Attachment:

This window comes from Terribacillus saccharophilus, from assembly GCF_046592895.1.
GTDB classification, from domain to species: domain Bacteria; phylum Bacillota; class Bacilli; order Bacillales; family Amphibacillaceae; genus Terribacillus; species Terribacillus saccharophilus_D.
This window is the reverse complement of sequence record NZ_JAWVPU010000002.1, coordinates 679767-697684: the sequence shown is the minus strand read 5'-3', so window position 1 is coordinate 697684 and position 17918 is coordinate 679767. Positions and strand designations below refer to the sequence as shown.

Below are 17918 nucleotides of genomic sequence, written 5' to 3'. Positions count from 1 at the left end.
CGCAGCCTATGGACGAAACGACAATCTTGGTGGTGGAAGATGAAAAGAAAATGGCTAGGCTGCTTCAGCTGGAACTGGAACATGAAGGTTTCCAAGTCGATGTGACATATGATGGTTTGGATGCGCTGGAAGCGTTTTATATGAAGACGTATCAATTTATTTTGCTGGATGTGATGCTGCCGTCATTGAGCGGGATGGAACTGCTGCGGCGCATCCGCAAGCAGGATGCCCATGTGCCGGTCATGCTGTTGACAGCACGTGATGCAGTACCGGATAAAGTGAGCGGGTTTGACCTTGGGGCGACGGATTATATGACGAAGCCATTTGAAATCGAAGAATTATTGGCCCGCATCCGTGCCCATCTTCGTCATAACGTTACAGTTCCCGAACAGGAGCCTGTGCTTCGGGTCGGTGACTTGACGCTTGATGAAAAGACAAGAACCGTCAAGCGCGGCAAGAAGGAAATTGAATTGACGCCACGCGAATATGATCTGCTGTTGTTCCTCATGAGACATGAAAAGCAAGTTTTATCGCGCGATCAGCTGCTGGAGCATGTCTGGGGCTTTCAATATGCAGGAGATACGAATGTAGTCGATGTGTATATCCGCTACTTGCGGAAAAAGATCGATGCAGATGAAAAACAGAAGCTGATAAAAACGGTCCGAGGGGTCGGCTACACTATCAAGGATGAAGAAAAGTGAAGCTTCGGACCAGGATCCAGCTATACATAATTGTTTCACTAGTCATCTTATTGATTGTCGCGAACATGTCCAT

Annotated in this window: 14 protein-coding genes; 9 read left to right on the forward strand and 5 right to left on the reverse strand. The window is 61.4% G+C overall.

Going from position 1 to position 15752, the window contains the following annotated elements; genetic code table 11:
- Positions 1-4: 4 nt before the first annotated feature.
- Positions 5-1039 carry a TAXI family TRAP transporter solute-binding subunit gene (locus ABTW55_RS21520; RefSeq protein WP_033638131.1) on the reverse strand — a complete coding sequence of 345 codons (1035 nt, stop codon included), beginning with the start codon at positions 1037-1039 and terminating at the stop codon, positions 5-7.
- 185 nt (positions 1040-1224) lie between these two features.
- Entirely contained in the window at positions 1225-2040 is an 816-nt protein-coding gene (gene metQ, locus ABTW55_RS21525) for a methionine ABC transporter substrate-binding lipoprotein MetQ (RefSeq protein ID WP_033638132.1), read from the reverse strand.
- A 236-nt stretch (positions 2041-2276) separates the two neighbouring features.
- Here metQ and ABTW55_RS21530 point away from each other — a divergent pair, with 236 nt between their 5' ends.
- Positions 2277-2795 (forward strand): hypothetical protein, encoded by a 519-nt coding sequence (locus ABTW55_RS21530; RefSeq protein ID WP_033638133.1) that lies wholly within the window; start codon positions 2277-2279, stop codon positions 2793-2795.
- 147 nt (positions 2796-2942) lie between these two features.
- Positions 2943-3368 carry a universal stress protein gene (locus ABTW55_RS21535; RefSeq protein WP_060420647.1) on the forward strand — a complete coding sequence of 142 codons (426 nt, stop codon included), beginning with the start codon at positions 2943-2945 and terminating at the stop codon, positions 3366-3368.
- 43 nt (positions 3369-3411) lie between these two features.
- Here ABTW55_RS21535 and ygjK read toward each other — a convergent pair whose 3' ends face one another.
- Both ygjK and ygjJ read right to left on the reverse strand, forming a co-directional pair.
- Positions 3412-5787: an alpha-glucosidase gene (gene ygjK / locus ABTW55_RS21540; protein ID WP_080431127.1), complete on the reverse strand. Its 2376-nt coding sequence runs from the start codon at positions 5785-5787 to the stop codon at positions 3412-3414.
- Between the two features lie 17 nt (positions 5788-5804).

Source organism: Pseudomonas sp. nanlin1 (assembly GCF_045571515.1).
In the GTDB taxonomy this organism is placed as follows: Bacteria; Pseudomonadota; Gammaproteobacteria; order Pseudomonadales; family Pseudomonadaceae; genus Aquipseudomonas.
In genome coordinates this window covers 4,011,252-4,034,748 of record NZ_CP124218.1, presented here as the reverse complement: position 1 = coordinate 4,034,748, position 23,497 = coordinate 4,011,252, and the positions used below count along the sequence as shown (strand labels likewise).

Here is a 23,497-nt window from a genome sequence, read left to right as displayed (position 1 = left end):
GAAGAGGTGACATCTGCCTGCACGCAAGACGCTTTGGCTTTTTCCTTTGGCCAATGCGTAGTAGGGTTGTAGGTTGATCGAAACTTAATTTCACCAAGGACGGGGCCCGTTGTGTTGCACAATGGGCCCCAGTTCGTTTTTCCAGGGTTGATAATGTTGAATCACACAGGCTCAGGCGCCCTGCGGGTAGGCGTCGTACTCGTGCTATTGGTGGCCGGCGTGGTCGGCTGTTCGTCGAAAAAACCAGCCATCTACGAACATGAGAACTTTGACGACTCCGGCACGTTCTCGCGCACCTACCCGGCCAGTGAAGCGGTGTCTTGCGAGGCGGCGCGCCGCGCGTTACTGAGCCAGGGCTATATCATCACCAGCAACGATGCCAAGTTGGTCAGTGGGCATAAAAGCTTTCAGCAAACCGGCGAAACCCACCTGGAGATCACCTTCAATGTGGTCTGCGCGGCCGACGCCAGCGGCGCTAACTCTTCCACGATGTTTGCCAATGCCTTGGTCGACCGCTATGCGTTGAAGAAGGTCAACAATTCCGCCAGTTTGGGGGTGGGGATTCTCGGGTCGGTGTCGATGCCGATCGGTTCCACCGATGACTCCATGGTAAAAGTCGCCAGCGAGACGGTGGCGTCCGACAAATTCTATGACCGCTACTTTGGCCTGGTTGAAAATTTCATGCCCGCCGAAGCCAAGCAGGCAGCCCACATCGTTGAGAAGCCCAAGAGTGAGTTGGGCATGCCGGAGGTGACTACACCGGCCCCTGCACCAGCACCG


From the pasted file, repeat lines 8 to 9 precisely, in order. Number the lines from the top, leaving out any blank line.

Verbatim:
- Positions 1-4: 4 nt before the first annotated feature.
- Positions 5-1039 carry a TAXI family TRAP transporter solute-binding subunit gene (locus ABTW55_RS21520; RefSeq protein WP_033638131.1) on the reverse strand — a complete coding sequence of 345 codons (1035 nt, stop codon included), beginning with the start codon at positions 1037-1039 and terminating at the stop codon, positions 5-7.